5. Coming to America: Who Should We Welcome, What Should We Do?

Required Text: Issue booklets will be provided at the first seminar session. Participants are strongly encouraged to read each booklet prior to the session where the issue will be discussed.

6 Mondays, September 24–October 29 9:30–11:30 a.m., Daniel J. Curran Place
Seminar limit: 20

David Vomacka earned a B.A. and Ph.D. from Florida State University. He taught at Colorado State University for several years before diverting to the Elysian Fields of planning and consulting. He has been a member of UDOLLI since 2012 and is currently a member of the Board of Advisors. David has been active with the National Issues Forums for five years.


“Somewhere West of Laramie”: A Visual History of American Automobile Advertising and Marketing - NEW

Perhaps Ned Jordan’s brief stint in advertising for National Cash Register’s John Patterson laid the groundwork for what arguably became the first emotive and romantic appeal to automobile marketing when, in June 1923, his "Somewhere West of Laramie" advertisement for the Jordan Playboy automobile appeared in the Saturday Evening Post. We may never know, but getting the customer into the driver’s seat of a car was never the same again. At the same time, business writers of the 1920s would refer to Dayton’s own Richard H. Grant Sr. as “America’s #1 Salesman” of automobiles.

From the early days of the motorcar, marketing executives have toiled endlessly to establish their brand images. To target these various audiences, manufacturers have marketed their products in specific ways, catering to the emotions, desires, and needs of the consumer. This seminar will explore the range of clever, and occasionally deceitful, marketing of automobiles from the 1920s through today. What psychological ploys of enticement have car companies employed in the visual media of television, film, and print over the years? Recent consumer behavior research on the influence of advertising will be shared with seminar participants as prologue to analysis of a range of artifacts in film, TV, and print.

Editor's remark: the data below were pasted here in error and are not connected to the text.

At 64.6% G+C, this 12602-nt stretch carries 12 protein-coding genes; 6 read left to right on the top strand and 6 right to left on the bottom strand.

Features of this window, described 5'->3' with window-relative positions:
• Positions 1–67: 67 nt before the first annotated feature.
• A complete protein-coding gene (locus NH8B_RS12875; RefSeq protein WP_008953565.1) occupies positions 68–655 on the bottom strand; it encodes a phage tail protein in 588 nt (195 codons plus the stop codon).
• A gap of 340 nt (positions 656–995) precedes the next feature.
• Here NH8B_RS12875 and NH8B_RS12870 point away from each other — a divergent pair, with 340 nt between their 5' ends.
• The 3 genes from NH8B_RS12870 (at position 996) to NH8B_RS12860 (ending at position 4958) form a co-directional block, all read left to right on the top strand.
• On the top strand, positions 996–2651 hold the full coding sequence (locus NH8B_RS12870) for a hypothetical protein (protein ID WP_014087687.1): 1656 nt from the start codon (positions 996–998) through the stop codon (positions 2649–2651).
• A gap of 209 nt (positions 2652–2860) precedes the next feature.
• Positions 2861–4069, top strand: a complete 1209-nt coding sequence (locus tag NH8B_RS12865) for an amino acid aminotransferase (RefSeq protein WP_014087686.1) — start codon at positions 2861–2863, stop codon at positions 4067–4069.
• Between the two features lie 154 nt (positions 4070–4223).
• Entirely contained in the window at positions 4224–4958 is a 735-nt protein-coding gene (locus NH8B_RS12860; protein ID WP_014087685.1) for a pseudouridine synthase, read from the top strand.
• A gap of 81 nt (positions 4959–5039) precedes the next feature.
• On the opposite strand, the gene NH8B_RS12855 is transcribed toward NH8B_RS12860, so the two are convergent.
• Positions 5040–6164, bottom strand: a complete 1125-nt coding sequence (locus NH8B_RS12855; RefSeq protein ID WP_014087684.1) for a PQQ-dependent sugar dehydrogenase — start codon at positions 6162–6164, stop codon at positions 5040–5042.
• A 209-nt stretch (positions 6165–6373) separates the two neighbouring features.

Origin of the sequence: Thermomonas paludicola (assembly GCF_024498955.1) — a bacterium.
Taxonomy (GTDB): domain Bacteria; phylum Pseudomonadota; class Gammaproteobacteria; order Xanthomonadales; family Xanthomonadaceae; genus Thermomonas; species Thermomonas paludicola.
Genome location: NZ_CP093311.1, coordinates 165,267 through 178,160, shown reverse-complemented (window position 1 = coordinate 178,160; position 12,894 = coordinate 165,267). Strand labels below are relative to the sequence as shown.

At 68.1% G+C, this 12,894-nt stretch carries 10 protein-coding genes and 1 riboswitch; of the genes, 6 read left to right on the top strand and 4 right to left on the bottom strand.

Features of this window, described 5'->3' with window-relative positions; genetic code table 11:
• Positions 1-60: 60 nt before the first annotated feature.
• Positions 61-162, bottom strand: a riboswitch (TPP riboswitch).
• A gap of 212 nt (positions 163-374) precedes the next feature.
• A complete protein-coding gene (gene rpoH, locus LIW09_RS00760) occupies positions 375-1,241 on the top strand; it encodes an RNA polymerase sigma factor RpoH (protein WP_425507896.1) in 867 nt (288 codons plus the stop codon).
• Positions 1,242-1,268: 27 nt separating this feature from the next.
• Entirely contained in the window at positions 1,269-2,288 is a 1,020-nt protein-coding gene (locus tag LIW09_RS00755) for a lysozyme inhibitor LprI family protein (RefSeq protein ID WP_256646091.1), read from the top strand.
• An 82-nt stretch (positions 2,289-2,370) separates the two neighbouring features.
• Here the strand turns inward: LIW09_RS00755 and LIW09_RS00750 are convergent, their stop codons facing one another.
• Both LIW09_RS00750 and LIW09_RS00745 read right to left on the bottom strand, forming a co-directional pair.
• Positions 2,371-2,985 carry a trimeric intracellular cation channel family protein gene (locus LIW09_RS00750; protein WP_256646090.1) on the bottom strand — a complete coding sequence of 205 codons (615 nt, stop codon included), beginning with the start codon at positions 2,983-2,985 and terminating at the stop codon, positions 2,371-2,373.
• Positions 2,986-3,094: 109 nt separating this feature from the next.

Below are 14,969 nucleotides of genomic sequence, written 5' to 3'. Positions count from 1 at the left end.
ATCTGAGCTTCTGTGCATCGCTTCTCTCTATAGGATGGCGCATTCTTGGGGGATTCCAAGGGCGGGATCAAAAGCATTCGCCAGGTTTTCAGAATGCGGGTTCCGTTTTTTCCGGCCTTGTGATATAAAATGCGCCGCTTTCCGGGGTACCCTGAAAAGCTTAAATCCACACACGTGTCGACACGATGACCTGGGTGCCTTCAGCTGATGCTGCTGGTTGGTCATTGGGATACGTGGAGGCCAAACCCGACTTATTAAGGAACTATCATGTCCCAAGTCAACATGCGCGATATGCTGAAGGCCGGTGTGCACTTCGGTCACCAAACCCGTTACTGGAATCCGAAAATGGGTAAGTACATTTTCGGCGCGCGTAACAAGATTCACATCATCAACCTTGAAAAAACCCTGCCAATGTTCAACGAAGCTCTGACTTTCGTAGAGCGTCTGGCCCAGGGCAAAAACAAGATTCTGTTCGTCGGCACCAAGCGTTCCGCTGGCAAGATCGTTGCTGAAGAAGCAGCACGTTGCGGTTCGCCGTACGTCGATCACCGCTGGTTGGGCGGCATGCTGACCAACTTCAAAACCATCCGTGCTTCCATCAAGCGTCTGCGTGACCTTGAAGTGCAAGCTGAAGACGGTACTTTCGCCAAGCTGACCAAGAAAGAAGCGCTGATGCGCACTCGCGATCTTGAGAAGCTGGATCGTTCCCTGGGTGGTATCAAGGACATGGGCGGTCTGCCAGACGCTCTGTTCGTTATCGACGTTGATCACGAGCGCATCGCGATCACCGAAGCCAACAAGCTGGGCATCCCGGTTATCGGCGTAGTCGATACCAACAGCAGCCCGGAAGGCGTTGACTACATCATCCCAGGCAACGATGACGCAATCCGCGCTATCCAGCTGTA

What got you into particular cars over the years? Was it a recommendation of a friend or relative (“Ask the man who owns one!” – Packard) or the belief that a brand had reinvented itself (“Not Your Father’s Oldsmobile.”)? Or perhaps it was the desire to be seen as countercultural (VW’s clever ads of the 1960s). And yes, Mildred, sexual innuendo does sell cars, and we’ll cover that as well. Join us for a fun deep dive into automotive advertising and marketing over the years.

Note: This seminar follows earlier well-received UDOLLI seminars on American car culture and automotive design.

6 Mondays, September 24–October 29 9:30–11:30 a.m., Daniel J. Curran Place

Dr. Ed Garten retired from the University of Dayton where he served for over two decades as a dean and professor. He is in his second term as Vice President of the International Society of Automotive Historians and chairs that society’s James Bradley Distinguished Service Award given in recognition of museums and libraries that have made significant contributions to the preservation of automotive and transportation history.


Dining in Dayton